Amulet box, ga-u

Tibetan, 19th century
Incised copper with a silk cord

This amulet box, or ga-u, would have been made with both sacred and practical purposes in mind. Ga-u are used to carry items such as a small image of the Buddha and sacred texts. They could also be used to carry blessed pills – medicine blessed by a monk – as a form of first aid. They are worn around the neck or across the body. Small ga-u could be incorporated into jewellery and decorated with precious stones. Our Object of the Month would have been an important item needed for nomadic life in Tibet. It was made from copper and still has its plaited silk cord attached. It would have provided the wearer with protection and a place to store precious and useful items.

The Tibet Album, “Golok man and his wife” 05 Dec. 2006, The Pitt Rivers Museum

In 2022, we had the opportunity to meet Tsering Passang, Chairman of the Tibetan Community in the UK, and Tashi and Pema Murik, who lived in the Samye Ling Buddhist centre in Scotland for eight years. They viewed Tibetan objects in the Castle’s collection, and we were able to ask about their original meanings and uses. We discovered that there are still some sacred items contained in the copper ga-u – a blessed knot and a tsa-tsa (a small amulet depicting a Buddhist deity). Tsering, Tashi, and Pema explained that the knotted piece of cloth would have been blessed by a monk. He would have said prayers and blown on the knot. Carrying it in the ga-u would have provided protection and enabled the wearer to carry the monk’s blessing with them.

The tsa-tsa found inside the ga-u appears to depict the powerful deity Vajrabhairava. Vajrabhairava is the wrathful form of the bodhisattva of wisdom, Manjusri. He has a buffalo head and holds various weapons in his many hands. His fierce appearance allows him to frighten away anything that causes suffering.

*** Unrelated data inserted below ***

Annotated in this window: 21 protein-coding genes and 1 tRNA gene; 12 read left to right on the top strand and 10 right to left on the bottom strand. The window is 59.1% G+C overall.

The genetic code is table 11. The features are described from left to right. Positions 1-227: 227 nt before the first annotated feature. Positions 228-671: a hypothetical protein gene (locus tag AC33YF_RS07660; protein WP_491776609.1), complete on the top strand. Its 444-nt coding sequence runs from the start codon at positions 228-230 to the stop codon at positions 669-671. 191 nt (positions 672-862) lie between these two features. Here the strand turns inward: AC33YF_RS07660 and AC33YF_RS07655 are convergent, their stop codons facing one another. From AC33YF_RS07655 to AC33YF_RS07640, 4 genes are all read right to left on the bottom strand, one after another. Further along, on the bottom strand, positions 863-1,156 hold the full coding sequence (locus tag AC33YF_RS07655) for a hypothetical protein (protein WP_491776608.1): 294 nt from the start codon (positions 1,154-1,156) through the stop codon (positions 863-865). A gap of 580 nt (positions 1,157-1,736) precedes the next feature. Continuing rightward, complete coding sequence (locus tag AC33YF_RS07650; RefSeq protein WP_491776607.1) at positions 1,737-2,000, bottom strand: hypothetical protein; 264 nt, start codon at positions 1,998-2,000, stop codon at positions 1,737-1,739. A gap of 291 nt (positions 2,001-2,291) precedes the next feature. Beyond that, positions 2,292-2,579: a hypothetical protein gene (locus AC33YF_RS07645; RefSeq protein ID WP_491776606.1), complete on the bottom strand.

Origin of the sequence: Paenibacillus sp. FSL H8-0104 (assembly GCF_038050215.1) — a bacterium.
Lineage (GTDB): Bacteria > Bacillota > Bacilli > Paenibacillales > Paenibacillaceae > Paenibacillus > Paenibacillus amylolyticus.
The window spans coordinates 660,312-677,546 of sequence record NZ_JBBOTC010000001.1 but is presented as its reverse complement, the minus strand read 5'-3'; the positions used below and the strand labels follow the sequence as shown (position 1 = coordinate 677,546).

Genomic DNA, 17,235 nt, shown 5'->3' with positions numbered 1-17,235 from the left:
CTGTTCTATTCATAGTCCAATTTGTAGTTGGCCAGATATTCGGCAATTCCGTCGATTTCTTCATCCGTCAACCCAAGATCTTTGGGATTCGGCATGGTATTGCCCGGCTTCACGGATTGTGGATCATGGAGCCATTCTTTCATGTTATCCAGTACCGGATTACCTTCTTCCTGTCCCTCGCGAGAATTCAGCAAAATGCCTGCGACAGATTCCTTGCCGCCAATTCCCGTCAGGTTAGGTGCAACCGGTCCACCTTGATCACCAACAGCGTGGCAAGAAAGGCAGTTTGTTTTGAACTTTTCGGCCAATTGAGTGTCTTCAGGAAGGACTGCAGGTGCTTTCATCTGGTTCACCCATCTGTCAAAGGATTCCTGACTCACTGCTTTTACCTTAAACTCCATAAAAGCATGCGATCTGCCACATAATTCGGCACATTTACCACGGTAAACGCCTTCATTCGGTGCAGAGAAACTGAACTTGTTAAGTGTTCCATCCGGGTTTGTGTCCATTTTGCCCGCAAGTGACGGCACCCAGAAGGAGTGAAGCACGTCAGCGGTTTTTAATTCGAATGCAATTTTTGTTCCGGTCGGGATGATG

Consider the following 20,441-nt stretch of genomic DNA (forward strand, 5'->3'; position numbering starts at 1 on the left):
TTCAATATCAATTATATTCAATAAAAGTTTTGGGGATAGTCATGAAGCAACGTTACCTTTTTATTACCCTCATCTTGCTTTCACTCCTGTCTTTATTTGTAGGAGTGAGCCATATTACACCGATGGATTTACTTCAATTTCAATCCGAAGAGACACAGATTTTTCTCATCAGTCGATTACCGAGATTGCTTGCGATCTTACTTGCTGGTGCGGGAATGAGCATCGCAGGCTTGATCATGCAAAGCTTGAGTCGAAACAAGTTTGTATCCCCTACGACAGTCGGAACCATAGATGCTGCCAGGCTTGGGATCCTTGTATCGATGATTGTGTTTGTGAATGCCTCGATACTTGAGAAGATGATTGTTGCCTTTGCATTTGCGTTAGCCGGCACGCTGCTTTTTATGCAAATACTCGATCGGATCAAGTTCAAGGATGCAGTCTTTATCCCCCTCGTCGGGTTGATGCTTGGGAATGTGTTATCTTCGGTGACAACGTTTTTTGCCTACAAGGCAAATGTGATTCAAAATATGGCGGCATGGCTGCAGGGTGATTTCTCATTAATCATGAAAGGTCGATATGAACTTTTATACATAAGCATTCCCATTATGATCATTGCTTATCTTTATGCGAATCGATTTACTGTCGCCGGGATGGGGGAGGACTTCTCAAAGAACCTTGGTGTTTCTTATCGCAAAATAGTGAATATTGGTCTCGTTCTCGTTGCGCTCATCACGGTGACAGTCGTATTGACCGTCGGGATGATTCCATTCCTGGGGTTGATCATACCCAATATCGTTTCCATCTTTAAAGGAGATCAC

Tsa-tsa found inside amulet box, ga-u, Chiddingstone Castle collection, object number 01.1518

Tsa-tsa are often made from clay which is stamped using a mould and painted. They can be bought to offer at temples and shrines, to be kept at home, or to carry in a ga-u. Making a tsa-tsa, or offering them at a temple is an act which builds merit. Good deeds accumulate merit, which in turn brings happiness and good fortune. There are a few tsa-tsa in the Castle’s collection which can be viewed in the Buddhist Room.

Painted tsa-tsa depicting White Tara, bodhisattva of long life, health, healing, and compassion, Chiddingstone Castle collection, object number 01.1523

The design incised on the lid of the copper ga-u is called the Kalachakra mantra. It consists of ten syllables written in an ancient Indian script, Ranjana, which is still used in Nepal today. A mantra is a set of syllables which have a sacred meaning and are repeated during meditation or prayer.

Kalachakra can be translated as ‘wheel of time’ or ‘cycles of time’, referring to the Buddhist belief in the endless cycle of life, death, and rebirth that humans and everything else in the universe experience. The Kalachakra mantra is believed to be a powerful form of protection which wards off evil. Today people hang this symbol in their car or at home, for example above a doorway.

Amulet box, ga-u, with the Kalachakra mantra and inlaid turquoise, 1800 – 1850, Tibet, V&A Museum collections online, accession number 06125(IS)

Embroidery depicting the Kalachakra mantra, 1600 – 1699, Tibet Museum, Lhasa, Himalayan Art Resources

The current display of Tibetan objects in the Castle’s Buddhist Room was created in 2022 with the help and support of Tsering Passang, Tashi and Pema Murik, and Dr Nick Swann, lecturer in Buddhist Studies at the University of South Wales. Denys Eyre Bower used to display his Buddhist collection in the ‘cabinet of curiosities’ style – crammed into traditional wooden display cases in a way that showed off his collection as a whole, rather than providing insight into each individual object. He didn’t include many labels, and his attitude towards Tibet and Tibetan Buddhism was influenced by Western, colonialist views of the time. The updated Buddhist Room displays explore the original context, uses, and sacred meaning of the Tibetan objects, rather than presenting solely Denys’ view of them.

This object is just one of the many objects that form part of Denys Eyre Bower’s five impressive collections which include Ancient Egyptian, Japanese, Buddhist, Stuart and Jacobite, and Books. For more information on these objects, review our Object of the Month series, visit the Historic House and Collections or contact our Curator, Naomi Collick by email or by calling 01892 870347.

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